December 5, 2012
By: Adam Dauksas
Beginning January 1, 2013, a new pre-tax, salary-deferral limit for healthcare flexible spending accounts (“FSAs”) will take effect. As part of the federal Patient Protection and Affordable Care Act (commonly referred to as “ObamaCare”), FSAs will soon have annual limits of $2,500 per year, with that figure then rising each year thereafter based on the rate of inflation.
This is an important change in the law because, up until now, there has not been an official cap on how much employees could contribute to FSAs; IRS rules merely dictated that employers had to come up with their own maximum contribution amounts. Typically, employers have set this figure somewhere between $2,000-$5,000.
This new $2,500 limit, however, applies to the plan year, not the calendar year. For instance, if your plan year is tied to the fiscal year and thus your next plan year does not begin until July 1, 2013, then that is when the $2,500 limit takes effect. In addition, if your current plan provides for a grace period (which can be up to two months and fifteen days), unused salary FSA deferrals that are carried over into that grace period do not count against the $2,500 limit applicable to your next plan year.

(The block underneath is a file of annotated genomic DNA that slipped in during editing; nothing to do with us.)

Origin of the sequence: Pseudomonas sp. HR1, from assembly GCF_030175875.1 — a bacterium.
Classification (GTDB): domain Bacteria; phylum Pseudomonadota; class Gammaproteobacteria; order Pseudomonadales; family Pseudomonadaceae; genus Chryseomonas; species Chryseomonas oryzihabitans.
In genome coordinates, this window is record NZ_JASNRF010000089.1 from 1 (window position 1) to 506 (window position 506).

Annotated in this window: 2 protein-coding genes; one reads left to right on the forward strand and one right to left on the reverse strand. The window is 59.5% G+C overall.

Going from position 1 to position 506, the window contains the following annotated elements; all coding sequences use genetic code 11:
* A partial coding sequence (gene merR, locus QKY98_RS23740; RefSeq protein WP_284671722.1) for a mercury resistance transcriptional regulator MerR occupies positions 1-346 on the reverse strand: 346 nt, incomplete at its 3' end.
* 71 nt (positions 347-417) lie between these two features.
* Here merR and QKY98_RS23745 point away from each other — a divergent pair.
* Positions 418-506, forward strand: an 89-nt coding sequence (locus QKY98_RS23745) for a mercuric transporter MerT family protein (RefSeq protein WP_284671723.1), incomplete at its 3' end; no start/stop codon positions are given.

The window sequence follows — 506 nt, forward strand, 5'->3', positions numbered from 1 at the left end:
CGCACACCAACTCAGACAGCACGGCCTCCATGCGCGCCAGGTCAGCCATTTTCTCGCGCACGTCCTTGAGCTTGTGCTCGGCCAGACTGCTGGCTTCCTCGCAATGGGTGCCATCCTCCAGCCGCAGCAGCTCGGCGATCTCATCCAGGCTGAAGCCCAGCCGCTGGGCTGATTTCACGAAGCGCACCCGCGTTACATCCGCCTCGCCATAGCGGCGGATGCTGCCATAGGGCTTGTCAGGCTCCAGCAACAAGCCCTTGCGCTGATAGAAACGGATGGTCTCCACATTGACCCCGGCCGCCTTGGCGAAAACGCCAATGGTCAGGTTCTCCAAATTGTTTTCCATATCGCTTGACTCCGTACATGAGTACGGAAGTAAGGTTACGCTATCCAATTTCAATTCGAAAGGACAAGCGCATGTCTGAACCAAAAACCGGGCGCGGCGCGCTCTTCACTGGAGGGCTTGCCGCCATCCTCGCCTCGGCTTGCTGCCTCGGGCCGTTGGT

Yet despite this new limit, FSAs – for now, at least – will still be subject to the IRS’ “use-or-lose” rule, meaning that any unused money left in the account at the end of the plan year is forfeited by the employee (Note: The “use-or-lose” rule may well be amended in the future. On June 25, 2012, the IRS stated, in its Notice 2012-40, that “[g]iven the $2,500 limit, the Treasury Department and the IRS are considering whether the use-or-lose rule for health FSAs should be modified to provide a different form of administrative relief.”).
In light of these changes, you should review your plan documents as soon as possible for compliance with the new $2,500 limit. If you need to amend your plan or have any other questions regarding FSAs, please do not hesitate to contact Scariano, Himes and Petrarca, Chtd.